It has, on paper at least, been an action-packed opening week on Love Island Winter 2020. So why is the first January edition of the ITV2 snog soiree (aired on Virgin Media One in Ireland) turning out to be a gigantic bore by the shore?
As we count down to this weekend’s inaugural elimination episode, in which the contestant left without a partner is booted out of the Cape Town villa, with its oceanside views, the series has radiated all the red-hot intensity of a warm breeze wafting in from the sea.
The first talking point is of course the debut of Laura Whitmore as the show's new presenter. (She replaces Caroline Flack, although for how long is unclear.) Obviously, "presenter" is pushing it, as the Irish former MTV host has hardly featured. She pops up on launch night, encouraging the 10 singletons to pair off and to briefly chat about romance.
She seems to be enjoying herself and makes for a sympathetic anchor. That's in contrast to the heckling and rather annoying off-camera narration provided by Whitmore's real-life partner, the comedian Iain Stirling. (Breaking news: single entendres are hil-ar-ious.) Yet her actual duties are minimal, and we've seen nothing of her since day one. She's the hostess with the most… time off.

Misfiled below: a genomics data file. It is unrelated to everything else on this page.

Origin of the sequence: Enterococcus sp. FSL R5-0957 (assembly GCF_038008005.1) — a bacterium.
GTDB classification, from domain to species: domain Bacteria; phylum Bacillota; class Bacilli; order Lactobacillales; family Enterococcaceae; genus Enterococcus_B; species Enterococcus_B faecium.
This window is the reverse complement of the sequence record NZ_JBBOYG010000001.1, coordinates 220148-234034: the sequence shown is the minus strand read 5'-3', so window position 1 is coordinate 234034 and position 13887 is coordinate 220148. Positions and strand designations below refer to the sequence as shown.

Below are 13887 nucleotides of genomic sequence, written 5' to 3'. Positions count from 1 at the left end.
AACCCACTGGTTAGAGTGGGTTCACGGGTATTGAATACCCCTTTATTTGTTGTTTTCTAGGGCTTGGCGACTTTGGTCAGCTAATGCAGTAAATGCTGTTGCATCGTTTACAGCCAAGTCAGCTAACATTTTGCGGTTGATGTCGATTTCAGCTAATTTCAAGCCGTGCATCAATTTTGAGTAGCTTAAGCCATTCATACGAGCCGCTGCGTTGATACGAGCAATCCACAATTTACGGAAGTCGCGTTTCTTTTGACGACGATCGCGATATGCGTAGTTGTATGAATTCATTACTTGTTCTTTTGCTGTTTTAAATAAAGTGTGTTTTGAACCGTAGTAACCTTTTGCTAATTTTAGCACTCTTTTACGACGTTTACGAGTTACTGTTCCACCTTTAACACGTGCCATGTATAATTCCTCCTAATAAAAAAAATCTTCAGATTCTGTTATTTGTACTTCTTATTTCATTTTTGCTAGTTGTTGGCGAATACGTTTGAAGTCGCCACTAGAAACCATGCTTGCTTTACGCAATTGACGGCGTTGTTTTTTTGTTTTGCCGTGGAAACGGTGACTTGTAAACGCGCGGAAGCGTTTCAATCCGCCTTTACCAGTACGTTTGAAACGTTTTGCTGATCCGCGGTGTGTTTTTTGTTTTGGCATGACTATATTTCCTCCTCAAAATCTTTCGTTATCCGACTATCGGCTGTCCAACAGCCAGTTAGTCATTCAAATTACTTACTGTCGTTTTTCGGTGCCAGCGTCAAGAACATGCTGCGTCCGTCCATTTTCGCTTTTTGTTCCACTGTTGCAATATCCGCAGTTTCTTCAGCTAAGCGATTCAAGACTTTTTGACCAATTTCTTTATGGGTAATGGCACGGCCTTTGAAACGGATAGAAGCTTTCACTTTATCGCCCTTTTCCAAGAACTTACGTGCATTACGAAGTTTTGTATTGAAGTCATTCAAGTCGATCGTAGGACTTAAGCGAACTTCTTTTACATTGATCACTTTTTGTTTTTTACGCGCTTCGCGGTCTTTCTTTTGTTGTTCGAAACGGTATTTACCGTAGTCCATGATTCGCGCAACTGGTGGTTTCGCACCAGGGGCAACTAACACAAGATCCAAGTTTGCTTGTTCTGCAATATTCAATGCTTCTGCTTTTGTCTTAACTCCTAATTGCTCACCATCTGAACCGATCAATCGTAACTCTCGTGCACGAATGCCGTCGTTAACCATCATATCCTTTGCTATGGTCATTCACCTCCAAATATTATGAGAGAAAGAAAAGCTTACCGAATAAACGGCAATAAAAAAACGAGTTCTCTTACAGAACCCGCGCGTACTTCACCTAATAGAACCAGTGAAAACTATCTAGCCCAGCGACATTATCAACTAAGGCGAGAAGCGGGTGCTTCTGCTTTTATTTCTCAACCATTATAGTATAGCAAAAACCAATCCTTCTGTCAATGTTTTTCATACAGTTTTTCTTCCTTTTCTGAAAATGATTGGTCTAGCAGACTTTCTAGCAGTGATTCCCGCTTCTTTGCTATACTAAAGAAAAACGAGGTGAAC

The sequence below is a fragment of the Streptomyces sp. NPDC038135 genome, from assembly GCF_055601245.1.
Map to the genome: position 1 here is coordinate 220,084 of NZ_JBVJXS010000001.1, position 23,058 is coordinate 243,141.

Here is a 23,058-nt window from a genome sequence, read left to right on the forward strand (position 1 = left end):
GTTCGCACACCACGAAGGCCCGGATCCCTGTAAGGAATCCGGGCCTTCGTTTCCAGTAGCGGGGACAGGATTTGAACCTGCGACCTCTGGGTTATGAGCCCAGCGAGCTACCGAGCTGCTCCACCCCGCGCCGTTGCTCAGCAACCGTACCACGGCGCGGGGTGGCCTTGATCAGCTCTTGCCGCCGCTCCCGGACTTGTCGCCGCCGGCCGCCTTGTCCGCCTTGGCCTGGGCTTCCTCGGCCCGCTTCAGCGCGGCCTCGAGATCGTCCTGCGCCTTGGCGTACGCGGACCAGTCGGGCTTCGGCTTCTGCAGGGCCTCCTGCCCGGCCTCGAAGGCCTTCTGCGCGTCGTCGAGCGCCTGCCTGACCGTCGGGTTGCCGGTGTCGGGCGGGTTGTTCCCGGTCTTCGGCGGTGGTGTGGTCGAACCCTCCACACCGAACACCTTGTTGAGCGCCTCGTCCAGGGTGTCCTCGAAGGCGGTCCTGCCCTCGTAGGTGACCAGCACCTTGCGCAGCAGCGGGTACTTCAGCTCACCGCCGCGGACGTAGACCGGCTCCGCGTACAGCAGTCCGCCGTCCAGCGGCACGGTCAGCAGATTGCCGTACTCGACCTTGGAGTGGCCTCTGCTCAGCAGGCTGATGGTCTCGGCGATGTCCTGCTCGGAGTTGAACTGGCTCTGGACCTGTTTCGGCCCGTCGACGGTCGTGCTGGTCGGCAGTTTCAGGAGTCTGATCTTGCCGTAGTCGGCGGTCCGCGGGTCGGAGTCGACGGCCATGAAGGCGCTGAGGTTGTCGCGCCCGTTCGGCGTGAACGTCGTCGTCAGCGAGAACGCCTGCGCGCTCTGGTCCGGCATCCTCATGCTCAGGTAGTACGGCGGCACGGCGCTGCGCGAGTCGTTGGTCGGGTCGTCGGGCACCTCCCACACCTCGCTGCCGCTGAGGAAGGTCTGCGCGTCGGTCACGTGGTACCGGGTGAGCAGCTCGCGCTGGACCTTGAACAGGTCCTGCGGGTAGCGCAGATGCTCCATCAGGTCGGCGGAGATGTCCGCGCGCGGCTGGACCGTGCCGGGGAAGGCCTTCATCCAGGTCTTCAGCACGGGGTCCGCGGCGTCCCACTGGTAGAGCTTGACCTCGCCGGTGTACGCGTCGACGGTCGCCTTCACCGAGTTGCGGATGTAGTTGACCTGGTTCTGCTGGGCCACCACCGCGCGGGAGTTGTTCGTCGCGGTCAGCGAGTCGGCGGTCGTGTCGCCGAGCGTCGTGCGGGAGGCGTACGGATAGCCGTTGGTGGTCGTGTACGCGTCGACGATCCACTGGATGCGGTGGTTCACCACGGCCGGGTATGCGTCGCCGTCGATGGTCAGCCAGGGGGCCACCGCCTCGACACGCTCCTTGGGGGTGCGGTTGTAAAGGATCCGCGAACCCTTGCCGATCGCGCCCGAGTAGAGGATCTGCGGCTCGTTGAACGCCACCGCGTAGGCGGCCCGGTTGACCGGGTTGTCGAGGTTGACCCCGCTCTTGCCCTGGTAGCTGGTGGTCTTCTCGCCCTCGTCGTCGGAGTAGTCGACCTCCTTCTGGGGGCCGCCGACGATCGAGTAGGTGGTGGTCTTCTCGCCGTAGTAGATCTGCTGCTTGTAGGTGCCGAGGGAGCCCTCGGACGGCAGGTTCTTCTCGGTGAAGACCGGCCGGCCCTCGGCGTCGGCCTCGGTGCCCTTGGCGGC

The second topic of discussion is the premature departure of the posh farmer Ollie Williams. The internet, fulfilling the purpose for which it was created, became agitated when images emerged of the heir to a Cornish estate posing with animals he had shot for sport.
But when he exits Love Island the stated reason is that he has just “remembered” he’s still in love with his ex-girlfriend. Nothing to do with the dead megafauna pictures ricocheting around Twitter and the inevitable social-media bushfire.
Whatever the rationale, he’s out. Tears are shed, manly man-hugs exchanged with the other islanders. And off he mooches, with a wobbly wheelie case and even wobblier lower lip.
Accompanied by sub-Mumford & Sons sad-bloke folk, the moment is portrayed as a calamity that will stay with us all for quite a while. But with Love Island ratings down by nearly a million, the true tragedy may be ITV’s insistence on bringing Love Island back for the second time in six months.
This tanned reality-TV horse has, it is beginning to look, been flogged to breaking point.